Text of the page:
I'm sincerely interested to hear more of your perpective and experience of the highlighted part.

I feel that the greatest tangible progress I've made as a martial artist after these many years of wing chun is in my ability to neutralize force; to absorb and bypass incoming aggression or blows without getting knocked off balance. In my previous MA training, I had learned to punch and kick fast and hard and to have 'solid stances', but all went out the window when I clashed with a heavier guy because I was unable to deal with all that energy.

Do you have misgivings of the principles of WC that you learned or gaps in the training methods?
 

Martial D

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I'm sincerely interested to hear more of your perpective and experience of the highlighted part.

I feel that the greatest tangible progress I've made as a martial artist after these many years of wing chun is in my ability to neutralize force; to absorb and bypass incoming aggression or blows without getting knocked off balance. In my previous MA training, I had learned to punch and kick fast and hard and to have 'solid stances', but all went out the window when I clashed with a heavier guy because I was unable to deal with all that energy.

Do you have misgivings of the principles of WC that you learned or gaps in the training methods?
Both I guess. I started training in WC in 1995 or 94, and I've never really stopped. I have come to believe that there is more bathwater than baby, mostly due to pressure testing.

I have since completely thrown out or altered beyond recognition the overt elements(the stance, footwork, power delivery method, hand positions, etc) but still find some of the principles(trapping, entry strategy, gate theory, sticky hands) useful in practice.

The thing is when you change how you train, especially if you add a lot of sparring or other heavy pressure testing, the end result will be shaped by that, rather than a rigid curriculum or syllabus.
 

gpseymour

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The thing is when you change how you train, especially if you add a lot of sparring or other heavy pressure testing, the end result will be shaped by that, rather than a rigid curriculum or syllabus.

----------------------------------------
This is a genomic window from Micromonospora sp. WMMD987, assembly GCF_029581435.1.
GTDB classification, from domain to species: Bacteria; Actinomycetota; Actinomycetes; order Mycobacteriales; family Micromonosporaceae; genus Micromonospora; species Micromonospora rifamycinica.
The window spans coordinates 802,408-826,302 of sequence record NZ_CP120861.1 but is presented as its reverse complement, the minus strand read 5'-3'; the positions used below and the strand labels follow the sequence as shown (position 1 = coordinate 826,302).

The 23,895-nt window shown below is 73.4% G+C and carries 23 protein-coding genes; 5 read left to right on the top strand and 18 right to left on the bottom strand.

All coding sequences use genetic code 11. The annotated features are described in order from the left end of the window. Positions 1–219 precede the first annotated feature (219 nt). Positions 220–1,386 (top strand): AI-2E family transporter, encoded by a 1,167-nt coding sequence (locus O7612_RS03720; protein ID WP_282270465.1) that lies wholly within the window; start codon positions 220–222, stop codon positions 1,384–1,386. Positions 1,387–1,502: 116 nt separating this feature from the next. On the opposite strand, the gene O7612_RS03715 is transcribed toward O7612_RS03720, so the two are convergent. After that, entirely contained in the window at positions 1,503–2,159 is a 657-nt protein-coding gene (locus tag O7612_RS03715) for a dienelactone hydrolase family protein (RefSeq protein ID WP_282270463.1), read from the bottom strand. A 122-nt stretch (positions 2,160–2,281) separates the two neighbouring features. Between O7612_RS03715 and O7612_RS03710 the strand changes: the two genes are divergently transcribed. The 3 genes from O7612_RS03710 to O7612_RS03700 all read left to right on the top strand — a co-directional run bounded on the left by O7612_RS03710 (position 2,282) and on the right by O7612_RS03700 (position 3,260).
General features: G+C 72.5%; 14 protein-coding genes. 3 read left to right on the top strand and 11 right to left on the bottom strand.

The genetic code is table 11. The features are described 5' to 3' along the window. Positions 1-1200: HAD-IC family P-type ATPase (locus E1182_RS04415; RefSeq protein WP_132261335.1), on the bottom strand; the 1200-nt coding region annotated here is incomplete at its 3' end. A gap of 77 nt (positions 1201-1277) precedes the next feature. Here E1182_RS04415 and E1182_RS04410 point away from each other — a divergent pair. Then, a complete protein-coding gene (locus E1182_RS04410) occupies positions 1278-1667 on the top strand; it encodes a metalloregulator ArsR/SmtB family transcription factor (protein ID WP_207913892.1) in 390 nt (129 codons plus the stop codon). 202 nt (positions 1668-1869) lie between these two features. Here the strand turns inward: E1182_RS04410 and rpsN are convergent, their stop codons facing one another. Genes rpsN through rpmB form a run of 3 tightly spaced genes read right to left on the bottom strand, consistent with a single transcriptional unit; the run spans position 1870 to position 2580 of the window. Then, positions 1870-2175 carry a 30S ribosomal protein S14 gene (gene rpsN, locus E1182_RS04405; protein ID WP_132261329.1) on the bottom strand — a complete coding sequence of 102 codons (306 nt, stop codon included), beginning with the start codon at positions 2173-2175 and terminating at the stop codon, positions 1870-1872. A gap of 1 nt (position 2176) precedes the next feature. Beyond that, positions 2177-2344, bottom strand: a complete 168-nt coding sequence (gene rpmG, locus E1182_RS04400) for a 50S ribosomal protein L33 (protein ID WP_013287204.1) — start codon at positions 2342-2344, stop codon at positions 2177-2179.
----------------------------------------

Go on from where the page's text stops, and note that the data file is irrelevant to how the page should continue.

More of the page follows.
My question on this is probably semantics. Does that change make it no longer WC? By my definition, it doesn't.
 

vince1

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What's happened to our forum here guys?
Nobody's posting. Is it because we've said all there is to say about our art?
Or are we tired of going over the same things again and again?

I've noticed we have some new blood here and they're bringing up some decent topics. Maybe not so new to many of us, but I think we need to engage the new guys and share some insights. It just might help them along in their journey and it may reignite a spark in us and remind us why we've dedicated so much of ourselves to our training.

I am a new forum member and have posted a few topics for discussion and contributed to some other posts. I quickly noticed some forum members just like to argue and talk in circles. I won't be posting very often or contributing as often because of this. I do realize many people on this forum are long time martial artists and have a lot of good advice to offer . I have come to realize it's better to send a PM when looking for advice rather than post.
 

gpseymour

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I am a new forum member and have posted a few topics for discussion and contributed to some other posts. I quickly noticed some forum members just like to argue and talk in circles. I won't be posting very often or contributing as often because of this. I do realize many people on this forum are long time martial artists and have a lot of good advice to offer . I have come to realize it's better to send a PM when looking for advice rather than post.
Two years after you join, you don't get to keep calling yourself a "new forum member", vince. :p
 

geezer

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My question on this is probably semantics. Does that change make it no longer WC? By my definition, it doesn't.

Of course it's not Wing Chun anymore! And all the more so if you aren't paying your association dues!!! ;)